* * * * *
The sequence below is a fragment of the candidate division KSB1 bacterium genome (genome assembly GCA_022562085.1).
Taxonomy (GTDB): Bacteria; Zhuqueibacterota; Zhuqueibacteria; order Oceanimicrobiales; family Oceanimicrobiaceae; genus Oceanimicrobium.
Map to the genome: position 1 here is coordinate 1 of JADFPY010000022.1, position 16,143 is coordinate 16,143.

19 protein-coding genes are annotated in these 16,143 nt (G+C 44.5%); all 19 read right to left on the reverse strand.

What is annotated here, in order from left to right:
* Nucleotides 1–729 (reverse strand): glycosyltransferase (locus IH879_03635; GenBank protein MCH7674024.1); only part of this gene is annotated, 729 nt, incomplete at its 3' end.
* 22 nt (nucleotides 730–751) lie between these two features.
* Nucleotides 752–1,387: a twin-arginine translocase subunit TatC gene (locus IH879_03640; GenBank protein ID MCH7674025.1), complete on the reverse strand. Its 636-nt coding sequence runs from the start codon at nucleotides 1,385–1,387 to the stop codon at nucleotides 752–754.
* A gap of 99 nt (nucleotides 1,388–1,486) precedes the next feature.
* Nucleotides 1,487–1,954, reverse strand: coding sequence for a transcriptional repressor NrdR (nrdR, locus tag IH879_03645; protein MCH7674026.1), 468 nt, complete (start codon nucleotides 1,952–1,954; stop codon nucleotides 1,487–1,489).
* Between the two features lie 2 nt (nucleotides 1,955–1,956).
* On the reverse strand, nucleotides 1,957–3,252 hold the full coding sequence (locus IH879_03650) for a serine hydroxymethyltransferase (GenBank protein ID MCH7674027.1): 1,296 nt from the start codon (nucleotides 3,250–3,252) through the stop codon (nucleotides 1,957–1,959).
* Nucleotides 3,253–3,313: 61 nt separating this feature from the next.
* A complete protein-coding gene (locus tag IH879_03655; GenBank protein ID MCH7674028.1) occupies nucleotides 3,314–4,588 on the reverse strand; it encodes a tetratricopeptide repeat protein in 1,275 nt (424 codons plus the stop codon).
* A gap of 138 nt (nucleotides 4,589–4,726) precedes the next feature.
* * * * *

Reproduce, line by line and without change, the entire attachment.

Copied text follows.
The sequence below is a fragment of the candidate division KSB1 bacterium genome (genome assembly GCA_022562085.1).
Taxonomy (GTDB): Bacteria; Zhuqueibacterota; Zhuqueibacteria; order Oceanimicrobiales; family Oceanimicrobiaceae; genus Oceanimicrobium.
Map to the genome: position 1 here is coordinate 1 of JADFPY010000022.1, position 16,143 is coordinate 16,143.

19 protein-coding genes are annotated in these 16,143 nt (G+C 44.5%); all 19 read right to left on the reverse strand.

What is annotated here, in order from left to right:
* Nucleotides 1–729 (reverse strand): glycosyltransferase (locus IH879_03635; GenBank protein MCH7674024.1); only part of this gene is annotated, 729 nt, incomplete at its 3' end.
* 22 nt (nucleotides 730–751) lie between these two features.
* Nucleotides 752–1,387: a twin-arginine translocase subunit TatC gene (locus IH879_03640; GenBank protein ID MCH7674025.1), complete on the reverse strand. Its 636-nt coding sequence runs from the start codon at nucleotides 1,385–1,387 to the stop codon at nucleotides 752–754.
* A gap of 99 nt (nucleotides 1,388–1,486) precedes the next feature.
* Nucleotides 1,487–1,954, reverse strand: coding sequence for a transcriptional repressor NrdR (nrdR, locus tag IH879_03645; protein MCH7674026.1), 468 nt, complete (start codon nucleotides 1,952–1,954; stop codon nucleotides 1,487–1,489).
* Between the two features lie 2 nt (nucleotides 1,955–1,956).
* On the reverse strand, nucleotides 1,957–3,252 hold the full coding sequence (locus IH879_03650) for a serine hydroxymethyltransferase (GenBank protein ID MCH7674027.1): 1,296 nt from the start codon (nucleotides 3,250–3,252) through the stop codon (nucleotides 1,957–1,959).
* Nucleotides 3,253–3,313: 61 nt separating this feature from the next.
* A complete protein-coding gene (locus tag IH879_03655; GenBank protein ID MCH7674028.1) occupies nucleotides 3,314–4,588 on the reverse strand; it encodes a tetratricopeptide repeat protein in 1,275 nt (424 codons plus the stop codon).
* A gap of 138 nt (nucleotides 4,589–4,726) precedes the next feature.